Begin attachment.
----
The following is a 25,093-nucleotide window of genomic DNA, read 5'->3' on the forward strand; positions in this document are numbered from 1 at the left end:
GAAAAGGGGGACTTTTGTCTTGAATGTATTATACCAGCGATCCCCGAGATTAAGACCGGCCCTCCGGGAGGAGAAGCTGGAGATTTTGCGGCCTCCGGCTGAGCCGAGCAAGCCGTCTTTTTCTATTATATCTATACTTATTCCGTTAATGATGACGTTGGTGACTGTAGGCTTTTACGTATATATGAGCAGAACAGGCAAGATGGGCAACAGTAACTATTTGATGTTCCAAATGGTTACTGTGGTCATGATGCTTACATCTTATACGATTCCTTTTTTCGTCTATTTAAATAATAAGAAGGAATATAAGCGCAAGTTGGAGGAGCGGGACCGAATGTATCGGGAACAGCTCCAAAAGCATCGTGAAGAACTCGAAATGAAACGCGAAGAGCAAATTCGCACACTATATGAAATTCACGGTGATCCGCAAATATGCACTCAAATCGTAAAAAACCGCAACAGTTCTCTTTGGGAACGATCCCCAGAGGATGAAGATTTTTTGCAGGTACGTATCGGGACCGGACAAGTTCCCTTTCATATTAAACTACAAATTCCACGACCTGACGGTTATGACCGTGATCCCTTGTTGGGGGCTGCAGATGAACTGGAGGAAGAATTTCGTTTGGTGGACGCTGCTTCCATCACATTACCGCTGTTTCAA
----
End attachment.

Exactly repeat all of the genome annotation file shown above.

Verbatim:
The following is a 25,093-nucleotide window of genomic DNA, read 5'->3' on the forward strand; positions in this document are numbered from 1 at the left end:
GAAAAGGGGGACTTTTGTCTTGAATGTATTATACCAGCGATCCCCGAGATTAAGACCGGCCCTCCGGGAGGAGAAGCTGGAGATTTTGCGGCCTCCGGCTGAGCCGAGCAAGCCGTCTTTTTCTATTATATCTATACTTATTCCGTTAATGATGACGTTGGTGACTGTAGGCTTTTACGTATATATGAGCAGAACAGGCAAGATGGGCAACAGTAACTATTTGATGTTCCAAATGGTTACTGTGGTCATGATGCTTACATCTTATACGATTCCTTTTTTCGTCTATTTAAATAATAAGAAGGAATATAAGCGCAAGTTGGAGGAGCGGGACCGAATGTATCGGGAACAGCTCCAAAAGCATCGTGAAGAACTCGAAATGAAACGCGAAGAGCAAATTCGCACACTATATGAAATTCACGGTGATCCGCAAATATGCACTCAAATCGTAAAAAACCGCAACAGTTCTCTTTGGGAACGATCCCCAGAGGATGAAGATTTTTTGCAGGTACGTATCGGGACCGGACAAGTTCCCTTTCATATTAAACTACAAATTCCACGACCTGACGGTTATGACCGTGATCCCTTGTTGGGGGCTGCAGATGAACTGGAGGAAGAATTTCGTTTGGTGGACGCTGCTTCCATCACATTACCGCTGTTTCAA